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What is Portosystemic Shunt Ligation?

A portosystemic shunt is an irregular connection between the blood vessel that carries blood from the gastrointestinal tract to the liver (portal vein) and for systemic circulation. In a feline without a portosystemic shunt, blood toxins are removed when the blood passes through the intestine to the liver. Unfortunately for a cat with a portosystemic shunt, the liver is bypassed and the toxins cannot be removed from the blood. Over time, the lack of detoxification causes toxin buildup within the body. The veterinarian may attempt to treat the condition medically, but portosystemic shunt ligation is the treatment of choice whenever possible. Portosystemic shunt ligation in cats is the act of tying off the abnormal shunt vessel. The procedure is technically challenging and your veterinarian may refer your cat to an ACVS board-certified veterinary surgeon. 

Portosystemic Shunt Ligation Procedure in Cats

The veterinarian will first identify the shunt and measure the portal vein pressure to determine if a portosystemic shunt ligation is possible. Excessively high portal hypertension or low portal hypertension can result in death if ligation is completed. If the portal hypertension is regular, the vet can proceed to conducting the surgery. 

In a portosystemic shunt ligation surgery, the veterinary surgeon will tie off the abnormal shunt vessel. The vet surgeon may complete this act through the use of an intravenous embolic coil, an injection of specialized glue material, or a suture-type material. The act of wrapping material around the vessel will cause an inflammatory response, which will force the vessel to slowly close over a period of months.

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Efficacy of Portosystemic Shunt Ligation in Cats

The goal of a portosystemic shunt ligation procedure in cats is to aid the liver in carrying out normal functions more efficiently, by allowing more blood to flow through the liver organ. The prognosis for a portosystemic shunt ligation in cats is generally excellent. 

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Portosystemic Shunt Ligation Recovery in Cats

The feline will be hospitalized for a period of time following the portosystemic shunt ligation surgery. During this time the feline will be given intravenous fluids and pain medications. For the next four to five months, the feline will be fed a low protein diet and given oral antibiotics, as well as, lactulose. Lactulose is a cathartic, which aids in the expulsion of fecal matter. Follow-up bile acid exams and portal scintigraphy tests should be completed to monitor the functionality of the shunt. 

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Cost of Portosystemic Shunt Ligation in Cats

Portosystemic shunt ligation in cat can cost a cat owner anywhere from $2,000 to $5,000. Recovery medications and a prescribed diet should also be considered when configuring the total cost of a portosystemic shunt ligation surgery. Ask your veterinarian for an estimated cost of the surgery, including recovery medications and follow-up examinations. 

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Cat Portosystemic Shunt Ligation Considerations

Complications following a portosystemic shunt ligation in cats are possible. If the material used to close the shunt was ineffective, the shunt may reopen or fail to close despite tying off the vessel. Improper blood circulation is also a possibility as closure of the vessel may lead to decreased blood circulation to other organs (highly unlikely). Lastly, on rare occasions, a cat may develop seizures in response to the treatment.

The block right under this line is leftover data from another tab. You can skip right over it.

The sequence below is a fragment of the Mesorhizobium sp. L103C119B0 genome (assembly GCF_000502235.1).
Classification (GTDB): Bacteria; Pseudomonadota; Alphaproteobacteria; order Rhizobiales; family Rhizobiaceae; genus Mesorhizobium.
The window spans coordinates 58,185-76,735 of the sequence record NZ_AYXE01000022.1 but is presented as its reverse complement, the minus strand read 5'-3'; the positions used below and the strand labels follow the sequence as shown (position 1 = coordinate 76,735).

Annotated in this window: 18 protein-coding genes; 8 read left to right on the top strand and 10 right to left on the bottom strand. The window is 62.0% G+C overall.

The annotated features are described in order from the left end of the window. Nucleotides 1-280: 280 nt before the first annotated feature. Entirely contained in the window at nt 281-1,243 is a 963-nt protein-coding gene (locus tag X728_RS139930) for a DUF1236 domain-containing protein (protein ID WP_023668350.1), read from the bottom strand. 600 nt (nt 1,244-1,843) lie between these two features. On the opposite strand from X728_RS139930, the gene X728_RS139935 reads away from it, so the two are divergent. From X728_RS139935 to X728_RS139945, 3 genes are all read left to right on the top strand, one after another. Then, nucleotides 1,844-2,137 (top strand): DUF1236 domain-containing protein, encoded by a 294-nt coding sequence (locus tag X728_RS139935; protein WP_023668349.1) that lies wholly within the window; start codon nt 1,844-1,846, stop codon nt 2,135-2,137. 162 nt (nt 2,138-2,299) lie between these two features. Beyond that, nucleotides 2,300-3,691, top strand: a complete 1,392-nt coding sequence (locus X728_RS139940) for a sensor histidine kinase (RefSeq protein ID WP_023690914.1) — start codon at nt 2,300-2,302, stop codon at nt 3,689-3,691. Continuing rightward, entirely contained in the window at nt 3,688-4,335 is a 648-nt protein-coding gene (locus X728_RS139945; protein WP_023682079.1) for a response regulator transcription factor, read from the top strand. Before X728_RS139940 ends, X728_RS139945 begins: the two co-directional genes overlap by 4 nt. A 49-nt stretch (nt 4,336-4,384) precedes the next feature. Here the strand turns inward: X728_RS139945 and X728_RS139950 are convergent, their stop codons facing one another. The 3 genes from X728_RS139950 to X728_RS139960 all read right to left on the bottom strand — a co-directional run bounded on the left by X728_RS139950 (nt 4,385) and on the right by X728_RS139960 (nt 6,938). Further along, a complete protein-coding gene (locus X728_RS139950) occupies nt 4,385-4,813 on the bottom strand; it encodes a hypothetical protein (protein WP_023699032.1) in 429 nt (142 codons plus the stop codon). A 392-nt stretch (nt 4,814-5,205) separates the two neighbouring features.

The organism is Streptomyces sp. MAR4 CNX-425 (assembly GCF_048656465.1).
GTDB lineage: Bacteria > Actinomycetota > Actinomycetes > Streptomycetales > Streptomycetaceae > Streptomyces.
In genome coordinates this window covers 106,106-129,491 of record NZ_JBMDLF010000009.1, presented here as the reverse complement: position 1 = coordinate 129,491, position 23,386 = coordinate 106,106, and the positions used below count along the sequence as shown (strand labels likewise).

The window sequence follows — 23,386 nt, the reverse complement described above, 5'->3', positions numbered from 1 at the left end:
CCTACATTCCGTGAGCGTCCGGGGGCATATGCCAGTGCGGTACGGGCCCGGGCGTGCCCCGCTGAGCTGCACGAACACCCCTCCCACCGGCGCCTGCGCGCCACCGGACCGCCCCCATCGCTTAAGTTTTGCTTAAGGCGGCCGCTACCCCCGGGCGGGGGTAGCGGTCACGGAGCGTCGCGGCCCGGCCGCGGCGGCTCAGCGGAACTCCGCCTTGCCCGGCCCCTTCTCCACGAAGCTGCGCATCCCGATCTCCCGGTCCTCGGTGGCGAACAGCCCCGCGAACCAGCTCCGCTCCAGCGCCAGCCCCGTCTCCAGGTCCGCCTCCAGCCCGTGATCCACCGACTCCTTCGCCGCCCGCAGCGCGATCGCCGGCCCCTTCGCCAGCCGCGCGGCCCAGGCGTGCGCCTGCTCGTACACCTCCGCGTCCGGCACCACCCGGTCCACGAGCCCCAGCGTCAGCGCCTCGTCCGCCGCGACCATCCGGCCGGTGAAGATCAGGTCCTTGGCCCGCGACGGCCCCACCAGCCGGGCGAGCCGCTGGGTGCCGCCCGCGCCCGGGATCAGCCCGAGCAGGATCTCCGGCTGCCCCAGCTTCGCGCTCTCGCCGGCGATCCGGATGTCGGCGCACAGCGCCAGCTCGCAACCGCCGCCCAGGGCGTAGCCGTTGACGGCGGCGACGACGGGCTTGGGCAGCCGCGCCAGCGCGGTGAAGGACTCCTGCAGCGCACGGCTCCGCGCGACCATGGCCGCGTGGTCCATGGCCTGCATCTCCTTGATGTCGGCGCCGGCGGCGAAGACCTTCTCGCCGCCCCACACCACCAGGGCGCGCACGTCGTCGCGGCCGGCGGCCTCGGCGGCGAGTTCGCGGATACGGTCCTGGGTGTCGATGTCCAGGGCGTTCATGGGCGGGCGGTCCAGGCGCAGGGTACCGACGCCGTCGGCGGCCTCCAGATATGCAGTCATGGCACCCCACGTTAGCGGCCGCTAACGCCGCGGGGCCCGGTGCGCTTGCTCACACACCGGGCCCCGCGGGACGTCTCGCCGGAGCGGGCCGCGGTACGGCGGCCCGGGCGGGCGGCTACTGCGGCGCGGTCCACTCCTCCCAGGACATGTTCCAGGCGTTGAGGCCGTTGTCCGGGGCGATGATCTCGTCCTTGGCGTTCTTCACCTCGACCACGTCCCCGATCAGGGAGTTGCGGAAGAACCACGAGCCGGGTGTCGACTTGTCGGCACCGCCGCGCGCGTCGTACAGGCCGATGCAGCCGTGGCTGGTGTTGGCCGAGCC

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Portosystemic Shunt Ligation Prevention in Cats

Portosystemic shunts can be either congenital, meaning the cat was born with the shunt, or acquired, which means the shunt develop under certain circumstances. Only acquired portosystemic shunts can be prevented and this condition is usually the result of a secondary problem in the liver. Trauma and disease are usually to blame for an acquired portosystemic shunt in cats. 

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Portosystemic Shunt Ligation Questions and Advice from Veterinary Professionals

Need pet health advice? Ask a vet

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Ask a Vet

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Delilah

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Unknown

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7 Months

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Moderate severity

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0 found helpful

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Moderate severity

Has Symptoms

Seizures

My 7 month old kitten is my life, particularly considering my own bad health and my age (42!). She is having heartbreaking seizures at an average of about 1 per weekand has been for about 2 months. Blood tests revealed elevated LFTs to twice what they should be. My vet told me she needs referral to a specialist enter for imaging, when we can officially diagnose until then we are assuming a congenital liver shunt. Is there anything else, apart from a liver shunt which I can’t finance the surgery for, that it could be? I’m absolutely devastated. She’s my saviour. In every other respect she’s perfect. Angie

June 19, 2018

Delilah's Owner

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0 Recommendations

Whilst there are other causes for seizures in young cats, liver shunt would be at the top of the list due to age, liver function and symptoms; however other issues like poisoning may also cause similar symptoms as well. However, it is important to get the diagnosis confirmed before doing anything else; if cost is an issue you may try to reach out to a nonprofit for some assistance if you qualify. Regards Dr Callum Turner DVM www.dogingtonpost.com/need-help-with-vet-bills-or-pet-food-there-are-resources-available/